Running a small business is always chaos no matter what the industry or the product or service category, the nature of being small is that it all starts out as chaos.
You might think that as you become more successful the chaos will subside as you hire people into roles to cover different tasks.
But the reality is that as you grow the chaos will probably get worse and you as the owner might feel more overwhelmed and wish for the days when you did everything yourself.
It doesn’t have to be that way though, all you need to do is take the advice of Michael Gerber and work on your business not in your business.
Working on your business in this context looks like developing clear systems for every area of your business.
The easiest place to ease some pressure on yourself is actually developing systems for the areas you are having to fight fires in most often.
Take the most recent problem or fire you’ve had to put out and move upstream from it to figure out:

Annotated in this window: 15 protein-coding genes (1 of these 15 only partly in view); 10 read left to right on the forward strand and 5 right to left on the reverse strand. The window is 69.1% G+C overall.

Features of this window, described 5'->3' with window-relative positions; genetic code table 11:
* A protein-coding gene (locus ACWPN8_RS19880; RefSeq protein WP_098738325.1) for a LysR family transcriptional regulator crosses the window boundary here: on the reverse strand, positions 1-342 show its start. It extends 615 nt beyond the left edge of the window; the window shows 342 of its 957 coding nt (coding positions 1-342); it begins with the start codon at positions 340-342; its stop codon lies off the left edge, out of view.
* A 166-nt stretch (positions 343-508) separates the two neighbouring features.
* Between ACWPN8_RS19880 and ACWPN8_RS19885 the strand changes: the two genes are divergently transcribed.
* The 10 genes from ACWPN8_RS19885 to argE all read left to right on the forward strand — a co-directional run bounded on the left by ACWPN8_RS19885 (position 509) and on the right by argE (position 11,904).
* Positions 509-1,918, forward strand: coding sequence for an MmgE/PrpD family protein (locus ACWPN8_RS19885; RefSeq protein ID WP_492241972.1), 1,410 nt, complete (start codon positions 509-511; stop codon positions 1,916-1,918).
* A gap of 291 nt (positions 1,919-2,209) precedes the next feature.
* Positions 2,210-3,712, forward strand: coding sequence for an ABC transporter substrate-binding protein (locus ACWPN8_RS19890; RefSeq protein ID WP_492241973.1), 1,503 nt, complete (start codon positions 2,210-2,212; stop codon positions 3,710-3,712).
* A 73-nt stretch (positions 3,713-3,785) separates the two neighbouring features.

A) What’s causing the problem?
B) What you can do to prevent it from happening again?
This might look like finding out why customers aren’t receiving the correct orders and building a quality assurance system that checks each order before it ships from your facility.
Or it might look like building a sales system so that customers are having a uniform experience each time they move through your pipeline.
Working on the areas where you are already fighting fires will pay off dividends for the time you invest in establishing a system as you’ll be freed up from fighting as many fires and then be able to invest that time into developing systems for other less critical areas thus creating a virtuous cycle of business improvement.
The added benefit of this approach is that as you grow with systems in place you’ll be able to scale yourself and you’ll avoid gaining new issues as you hire new staff to take over roles and reduce your overall management stress.
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